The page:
So, to answer your question, yes.

See https://en.wikipedia.org/wiki/Gender_reform_in_Esperanto

2 years ago

https://www.duolingo.com/Tomicxo

That being said, «kuzo» does seem to be on the periphery of those always-male words. Native English speaking Esperantists especially sometimes use it gender neutrally. So its best to consider the context of its use as well.

1 year ago

https://www.duolingo.com/FlailBot

In English is in gender-neutral, which probably carries over somewhat.

10 months ago

https://www.duolingo.com/pablussky
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Mi havas kvar gekuzojn: du kuzojn kaj du kuzinoj

2 years ago

https://www.duolingo.com/milodutch

What is the difference between a cousin and a nephew, or a gekuzo and a nevo?

3 years ago

https://www.duolingo.com/Luis_Domingos
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A cousin is the son/daughter of your uncles/aunts (brother/sister to one of your parents); a nephew is the son of your sister/brother.

3 years ago

https://www.duolingo.com/BillEverett
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Another way to express the relationship is in terms of the common ancestor. Siblings (brothers and sisters) have parents as common ancestors; cousins have grandparents as common ancestors. In Russian, a cousin is a double-birth brother or double-birth sister.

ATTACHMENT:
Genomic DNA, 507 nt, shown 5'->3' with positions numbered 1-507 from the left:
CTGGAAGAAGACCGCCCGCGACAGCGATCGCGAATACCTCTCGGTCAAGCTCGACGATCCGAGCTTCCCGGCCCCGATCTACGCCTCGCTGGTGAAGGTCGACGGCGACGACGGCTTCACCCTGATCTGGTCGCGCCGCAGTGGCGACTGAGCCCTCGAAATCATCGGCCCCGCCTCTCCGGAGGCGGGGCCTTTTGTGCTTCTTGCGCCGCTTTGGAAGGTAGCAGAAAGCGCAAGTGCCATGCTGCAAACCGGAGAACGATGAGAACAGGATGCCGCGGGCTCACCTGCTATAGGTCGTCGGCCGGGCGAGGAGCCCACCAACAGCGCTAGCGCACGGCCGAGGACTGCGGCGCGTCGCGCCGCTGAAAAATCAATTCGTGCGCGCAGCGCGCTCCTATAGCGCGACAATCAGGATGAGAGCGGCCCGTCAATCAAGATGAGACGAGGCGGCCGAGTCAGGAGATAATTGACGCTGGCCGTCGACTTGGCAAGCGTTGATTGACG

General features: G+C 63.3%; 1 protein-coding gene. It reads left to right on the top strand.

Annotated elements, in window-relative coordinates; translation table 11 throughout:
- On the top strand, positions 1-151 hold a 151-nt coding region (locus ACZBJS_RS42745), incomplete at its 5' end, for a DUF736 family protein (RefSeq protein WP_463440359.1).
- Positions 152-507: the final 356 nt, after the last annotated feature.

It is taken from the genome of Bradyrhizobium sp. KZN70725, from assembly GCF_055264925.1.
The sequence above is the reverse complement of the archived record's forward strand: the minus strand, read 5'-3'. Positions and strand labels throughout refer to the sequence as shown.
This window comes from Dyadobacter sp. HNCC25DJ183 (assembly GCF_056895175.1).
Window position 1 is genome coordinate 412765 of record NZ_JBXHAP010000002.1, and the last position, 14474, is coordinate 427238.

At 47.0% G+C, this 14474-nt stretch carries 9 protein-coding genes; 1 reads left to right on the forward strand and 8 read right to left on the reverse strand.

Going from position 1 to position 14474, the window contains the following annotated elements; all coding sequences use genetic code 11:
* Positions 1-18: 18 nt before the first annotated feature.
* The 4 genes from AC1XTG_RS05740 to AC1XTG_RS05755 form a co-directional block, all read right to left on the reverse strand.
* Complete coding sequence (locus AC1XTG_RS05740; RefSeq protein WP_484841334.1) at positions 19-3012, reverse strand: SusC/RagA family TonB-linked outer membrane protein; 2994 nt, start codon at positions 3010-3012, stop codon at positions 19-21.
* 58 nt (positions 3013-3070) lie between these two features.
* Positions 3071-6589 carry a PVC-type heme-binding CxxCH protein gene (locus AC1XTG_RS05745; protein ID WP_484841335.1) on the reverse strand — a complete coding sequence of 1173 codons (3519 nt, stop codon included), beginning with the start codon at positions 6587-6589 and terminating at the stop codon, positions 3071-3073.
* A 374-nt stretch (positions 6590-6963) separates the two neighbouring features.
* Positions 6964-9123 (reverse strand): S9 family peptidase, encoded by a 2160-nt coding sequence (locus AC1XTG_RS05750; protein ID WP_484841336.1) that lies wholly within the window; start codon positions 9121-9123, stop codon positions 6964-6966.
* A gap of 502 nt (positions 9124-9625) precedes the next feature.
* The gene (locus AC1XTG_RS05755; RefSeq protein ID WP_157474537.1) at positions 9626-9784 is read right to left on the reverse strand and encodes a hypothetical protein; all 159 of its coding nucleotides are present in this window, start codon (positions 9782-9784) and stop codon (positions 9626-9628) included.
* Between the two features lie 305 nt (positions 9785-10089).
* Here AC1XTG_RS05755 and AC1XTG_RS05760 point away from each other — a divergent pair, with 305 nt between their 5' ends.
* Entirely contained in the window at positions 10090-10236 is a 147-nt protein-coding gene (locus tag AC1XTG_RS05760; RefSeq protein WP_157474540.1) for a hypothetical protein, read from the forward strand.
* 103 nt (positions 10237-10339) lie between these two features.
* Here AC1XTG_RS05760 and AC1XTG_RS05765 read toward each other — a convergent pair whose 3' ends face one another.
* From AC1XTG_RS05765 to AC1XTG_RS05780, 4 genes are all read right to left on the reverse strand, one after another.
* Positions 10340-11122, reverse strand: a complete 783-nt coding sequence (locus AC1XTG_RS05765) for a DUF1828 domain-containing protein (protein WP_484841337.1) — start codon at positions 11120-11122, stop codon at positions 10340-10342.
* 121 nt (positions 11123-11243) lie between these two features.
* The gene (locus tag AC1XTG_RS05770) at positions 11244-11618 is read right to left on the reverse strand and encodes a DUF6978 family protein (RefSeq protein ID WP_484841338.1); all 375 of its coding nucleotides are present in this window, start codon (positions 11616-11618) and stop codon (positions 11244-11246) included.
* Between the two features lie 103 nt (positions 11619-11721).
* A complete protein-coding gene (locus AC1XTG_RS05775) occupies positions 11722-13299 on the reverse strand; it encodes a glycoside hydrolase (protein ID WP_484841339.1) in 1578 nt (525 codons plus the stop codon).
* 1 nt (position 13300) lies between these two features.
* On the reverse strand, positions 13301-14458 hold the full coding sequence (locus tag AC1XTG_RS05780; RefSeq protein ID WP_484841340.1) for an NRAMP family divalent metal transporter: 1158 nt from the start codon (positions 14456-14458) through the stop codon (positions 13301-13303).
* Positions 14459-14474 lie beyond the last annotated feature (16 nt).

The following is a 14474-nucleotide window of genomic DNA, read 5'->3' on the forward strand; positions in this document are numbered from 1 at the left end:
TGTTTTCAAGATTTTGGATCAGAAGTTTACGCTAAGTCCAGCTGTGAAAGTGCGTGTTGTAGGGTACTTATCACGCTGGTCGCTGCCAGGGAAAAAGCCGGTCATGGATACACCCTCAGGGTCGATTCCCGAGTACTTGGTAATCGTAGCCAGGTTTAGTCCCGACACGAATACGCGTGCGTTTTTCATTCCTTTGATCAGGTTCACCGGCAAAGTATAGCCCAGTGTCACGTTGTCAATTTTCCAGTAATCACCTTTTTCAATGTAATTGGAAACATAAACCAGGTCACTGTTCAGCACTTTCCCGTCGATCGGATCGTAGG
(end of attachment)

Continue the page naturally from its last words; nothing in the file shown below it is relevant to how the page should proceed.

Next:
2 years ago

https://www.duolingo.com/setter3314

I heard "Kiom da gekuLoj vi havas" and struggled with that "gekuloj" word :)

2 years ago

https://www.duolingo.com/SeptimusBones
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"How many gecko-people do you have?" would be an amazing sentence though. :D

1 year ago

https://www.duolingo.com/MuhammadAr189213

I have around 59 cousins, because my grandparents didn't know birth control was a thing.

1 year ago

https://www.duolingo.com/Lohnesinpr
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what is wrong with how many cousins have you ?

3 years ago